Do the Right Thing

Mar 28, 2012

Employee discipline isn’t necessarily a chew-out session, but a way to convey your message as a manager.

Wouldn’t it be nice to have all of your employees always performing their tasks perfectly? Wouldn’t it be nice if they all loved the company as much as you do?

The fact is, employees will make mistakes, and some of them will exhibit attitudes that don’t reflect well on themselves, their department or the company. Every company has employees and managers who exhibit varying degrees of these behaviors. But don’t worry too much about it. No one is perfect.

However, when your employees make repeated, serious mistakes; when they fail to meet their performance goals and standards; or when it seems that they’d rather be working somewhere else and prove it by ignoring company policies, you have to take action to stop the offending behaviors immediately and decisively.

When employees aren’t performing up to standards, or when they allow a poor attitude to overcome their ability to pull with the rest of the team, they begin to cost you money. Poor performance and poor attitudes directly and negatively affect your company’s efficiency and effectiveness.

And if other employees see that you’re letting their coworkers get away with poor performance, then they have little reason to maintain their own standards. “Hey! If Joe can get away with it, I can too!” Not only do you create more management headaches, but the morale and performance of your entire workforce decreases as a result.

As you digest this article, you’ll discover the importance of dealing with employee performance issues before they become major problems. You’ll find out why you need to focus on performance and not personality. And you’ll discover how to implement a consistent system of discipline that can work for you.

What Discipline Means

Employee discipline has lately gotten something of a black eye. For many workers, the word discipline conjures up visions of crazed management tirades, embarrassing public scoldings and worse.

But it doesn’t have to be that way. Consider the following questions for a moment: What does discipline mean to you? What does it mean within your company? Would your employees look forward to being disciplined (of course not)?

The reality is that far too many employees confuse the terms discipline and punishment, considering them to be one and the same. But this belief can’t be farther from the truth when discipline is done well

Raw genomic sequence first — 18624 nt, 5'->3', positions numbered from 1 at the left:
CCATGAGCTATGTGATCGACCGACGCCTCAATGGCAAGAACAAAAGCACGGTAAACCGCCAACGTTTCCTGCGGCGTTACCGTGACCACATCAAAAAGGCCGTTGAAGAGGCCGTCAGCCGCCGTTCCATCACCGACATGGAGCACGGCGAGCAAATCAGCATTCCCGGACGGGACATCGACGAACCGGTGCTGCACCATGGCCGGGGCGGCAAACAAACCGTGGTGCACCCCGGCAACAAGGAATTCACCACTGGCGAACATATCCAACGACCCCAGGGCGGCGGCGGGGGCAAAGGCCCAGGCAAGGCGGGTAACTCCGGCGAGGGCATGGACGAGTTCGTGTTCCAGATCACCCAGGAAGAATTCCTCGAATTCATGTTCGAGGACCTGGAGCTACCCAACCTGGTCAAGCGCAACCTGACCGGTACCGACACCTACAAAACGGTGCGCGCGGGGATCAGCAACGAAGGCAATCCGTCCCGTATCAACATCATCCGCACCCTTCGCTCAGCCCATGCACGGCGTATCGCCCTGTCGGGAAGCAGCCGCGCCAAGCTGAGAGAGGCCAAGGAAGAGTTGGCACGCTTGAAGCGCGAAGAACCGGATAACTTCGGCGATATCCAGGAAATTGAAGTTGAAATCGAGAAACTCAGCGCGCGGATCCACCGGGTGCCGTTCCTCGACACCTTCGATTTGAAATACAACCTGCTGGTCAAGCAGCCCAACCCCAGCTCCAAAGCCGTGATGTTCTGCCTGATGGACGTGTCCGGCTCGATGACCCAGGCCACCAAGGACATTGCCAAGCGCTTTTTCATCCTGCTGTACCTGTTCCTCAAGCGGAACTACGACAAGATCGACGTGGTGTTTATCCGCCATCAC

The word discipline comes from the Latin meaning “teaching” or “learning.” Punishment, on the other hand, is derived from the Latin word that translates to penalty. The whole point is that employee discipline can and should be a positive experience if done in the right tone with proper communication and a positive attitude.

Through discipline, you bring issues to the attention of employees so that they can take actions to correct them before they become major problems. You can even provide them with the additional guidance and training they need to do their job better.

The primary goal of discipline isn’t to punish your employees; you want to guide them back to a satisfactory job performance. Of course, sometimes this step isn’t possible and you have no choice but to terminate employees who can’t perform satisfactorily.

You generally discipline your employees for two main reasons:

Performance problems: All employees must meet goals as part of their jobs. When employees fail to meet their performance goals, administrating some form of discipline is required.

Misconduct: Sometimes employees behave in ways that are unacceptable to management and to the overall theme of the company. For example, if an employee abuses the company sick leave policy, you have a valid reason for disciplining that employee. Other examples may be lateness, too many personal calls, cruising the Internet, etc.

Discipline ranges from simple verbal counseling to termination. A wide variety of options lies between the two extremes, depending on the nature of the problem, its severity and the work history of the employee involved.

Focusing on Performance

You’re a manager, not a psychiatrist or psychologist-even if you feel that you sometimes do nothing but counsel your employees.